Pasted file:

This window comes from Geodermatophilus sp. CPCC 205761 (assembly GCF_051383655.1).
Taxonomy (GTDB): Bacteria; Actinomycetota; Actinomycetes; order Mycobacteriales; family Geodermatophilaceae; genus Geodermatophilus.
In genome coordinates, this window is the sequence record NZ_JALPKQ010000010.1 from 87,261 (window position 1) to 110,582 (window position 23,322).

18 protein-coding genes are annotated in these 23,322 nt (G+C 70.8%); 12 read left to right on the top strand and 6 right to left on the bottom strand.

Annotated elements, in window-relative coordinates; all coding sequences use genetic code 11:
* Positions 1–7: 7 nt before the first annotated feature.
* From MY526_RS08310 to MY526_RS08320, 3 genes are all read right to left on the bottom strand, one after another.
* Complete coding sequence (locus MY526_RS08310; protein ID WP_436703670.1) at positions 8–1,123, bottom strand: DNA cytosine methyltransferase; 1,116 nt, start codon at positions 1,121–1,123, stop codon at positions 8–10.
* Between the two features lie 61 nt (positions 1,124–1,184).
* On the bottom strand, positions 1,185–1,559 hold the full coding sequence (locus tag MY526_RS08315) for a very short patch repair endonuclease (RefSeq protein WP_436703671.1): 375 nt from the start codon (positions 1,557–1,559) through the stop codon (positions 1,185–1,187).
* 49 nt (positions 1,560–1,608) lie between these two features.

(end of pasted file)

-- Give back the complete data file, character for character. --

This window comes from Geodermatophilus sp. CPCC 205761 (assembly GCF_051383655.1).
Taxonomy (GTDB): Bacteria; Actinomycetota; Actinomycetes; order Mycobacteriales; family Geodermatophilaceae; genus Geodermatophilus.
In genome coordinates, this window is the sequence record NZ_JALPKQ010000010.1 from 87,261 (window position 1) to 110,582 (window position 23,322).

18 protein-coding genes are annotated in these 23,322 nt (G+C 70.8%); 12 read left to right on the top strand and 6 right to left on the bottom strand.

Annotated elements, in window-relative coordinates; all coding sequences use genetic code 11:
* Positions 1–7: 7 nt before the first annotated feature.
* From MY526_RS08310 to MY526_RS08320, 3 genes are all read right to left on the bottom strand, one after another.
* Complete coding sequence (locus MY526_RS08310; protein ID WP_436703670.1) at positions 8–1,123, bottom strand: DNA cytosine methyltransferase; 1,116 nt, start codon at positions 1,121–1,123, stop codon at positions 8–10.
* Between the two features lie 61 nt (positions 1,124–1,184).
* On the bottom strand, positions 1,185–1,559 hold the full coding sequence (locus tag MY526_RS08315) for a very short patch repair endonuclease (RefSeq protein WP_436703671.1): 375 nt from the start codon (positions 1,557–1,559) through the stop codon (positions 1,185–1,187).
* 49 nt (positions 1,560–1,608) lie between these two features.